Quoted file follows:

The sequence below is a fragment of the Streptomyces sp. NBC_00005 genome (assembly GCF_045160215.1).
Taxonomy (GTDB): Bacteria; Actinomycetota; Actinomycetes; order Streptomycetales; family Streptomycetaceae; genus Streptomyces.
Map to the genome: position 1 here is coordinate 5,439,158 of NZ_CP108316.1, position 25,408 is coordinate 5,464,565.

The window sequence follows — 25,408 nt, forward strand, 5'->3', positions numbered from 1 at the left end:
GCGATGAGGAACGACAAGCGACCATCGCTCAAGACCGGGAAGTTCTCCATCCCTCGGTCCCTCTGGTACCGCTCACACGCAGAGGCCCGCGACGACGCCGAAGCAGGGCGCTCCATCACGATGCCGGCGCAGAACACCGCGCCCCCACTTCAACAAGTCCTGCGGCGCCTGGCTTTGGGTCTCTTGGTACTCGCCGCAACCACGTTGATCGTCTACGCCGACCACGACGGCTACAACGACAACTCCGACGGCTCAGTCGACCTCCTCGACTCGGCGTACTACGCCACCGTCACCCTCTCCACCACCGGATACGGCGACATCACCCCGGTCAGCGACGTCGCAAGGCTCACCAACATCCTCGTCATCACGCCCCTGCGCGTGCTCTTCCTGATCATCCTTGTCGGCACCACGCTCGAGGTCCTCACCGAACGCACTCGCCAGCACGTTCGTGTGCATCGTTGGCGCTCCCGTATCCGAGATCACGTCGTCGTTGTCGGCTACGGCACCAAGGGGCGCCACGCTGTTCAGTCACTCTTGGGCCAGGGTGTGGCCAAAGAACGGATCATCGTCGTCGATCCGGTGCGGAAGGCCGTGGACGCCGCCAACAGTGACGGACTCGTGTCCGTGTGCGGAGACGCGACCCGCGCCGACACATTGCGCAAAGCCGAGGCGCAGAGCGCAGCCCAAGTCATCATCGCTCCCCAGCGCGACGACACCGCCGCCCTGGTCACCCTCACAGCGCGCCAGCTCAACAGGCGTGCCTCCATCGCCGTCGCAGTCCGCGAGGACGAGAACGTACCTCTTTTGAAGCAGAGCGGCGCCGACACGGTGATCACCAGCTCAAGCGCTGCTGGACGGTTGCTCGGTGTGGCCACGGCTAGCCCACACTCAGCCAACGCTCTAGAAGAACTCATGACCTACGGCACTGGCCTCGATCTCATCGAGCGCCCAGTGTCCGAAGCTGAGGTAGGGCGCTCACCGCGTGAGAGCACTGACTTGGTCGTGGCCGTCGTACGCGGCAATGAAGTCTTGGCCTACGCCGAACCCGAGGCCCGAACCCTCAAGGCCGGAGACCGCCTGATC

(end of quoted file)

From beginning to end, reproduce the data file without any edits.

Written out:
The sequence below is a fragment of the Streptomyces sp. NBC_00005 genome (assembly GCF_045160215.1).
Taxonomy (GTDB): Bacteria; Actinomycetota; Actinomycetes; order Streptomycetales; family Streptomycetaceae; genus Streptomyces.
Map to the genome: position 1 here is coordinate 5,439,158 of NZ_CP108316.1, position 25,408 is coordinate 5,464,565.

The window sequence follows — 25,408 nt, forward strand, 5'->3', positions numbered from 1 at the left end:
GCGATGAGGAACGACAAGCGACCATCGCTCAAGACCGGGAAGTTCTCCATCCCTCGGTCCCTCTGGTACCGCTCACACGCAGAGGCCCGCGACGACGCCGAAGCAGGGCGCTCCATCACGATGCCGGCGCAGAACACCGCGCCCCCACTTCAACAAGTCCTGCGGCGCCTGGCTTTGGGTCTCTTGGTACTCGCCGCAACCACGTTGATCGTCTACGCCGACCACGACGGCTACAACGACAACTCCGACGGCTCAGTCGACCTCCTCGACTCGGCGTACTACGCCACCGTCACCCTCTCCACCACCGGATACGGCGACATCACCCCGGTCAGCGACGTCGCAAGGCTCACCAACATCCTCGTCATCACGCCCCTGCGCGTGCTCTTCCTGATCATCCTTGTCGGCACCACGCTCGAGGTCCTCACCGAACGCACTCGCCAGCACGTTCGTGTGCATCGTTGGCGCTCCCGTATCCGAGATCACGTCGTCGTTGTCGGCTACGGCACCAAGGGGCGCCACGCTGTTCAGTCACTCTTGGGCCAGGGTGTGGCCAAAGAACGGATCATCGTCGTCGATCCGGTGCGGAAGGCCGTGGACGCCGCCAACAGTGACGGACTCGTGTCCGTGTGCGGAGACGCGACCCGCGCCGACACATTGCGCAAAGCCGAGGCGCAGAGCGCAGCCCAAGTCATCATCGCTCCCCAGCGCGACGACACCGCCGCCCTGGTCACCCTCACAGCGCGCCAGCTCAACAGGCGTGCCTCCATCGCCGTCGCAGTCCGCGAGGACGAGAACGTACCTCTTTTGAAGCAGAGCGGCGCCGACACGGTGATCACCAGCTCAAGCGCTGCTGGACGGTTGCTCGGTGTGGCCACGGCTAGCCCACACTCAGCCAACGCTCTAGAAGAACTCATGACCTACGGCACTGGCCTCGATCTCATCGAGCGCCCAGTGTCCGAAGCTGAGGTAGGGCGCTCACCGCGTGAGAGCACTGACTTGGTCGTGGCCGTCGTACGCGGCAATGAAGTCTTGGCCTACGCCGAACCCGAGGCCCGAACCCTCAAGGCCGGAGACCGCCTGATC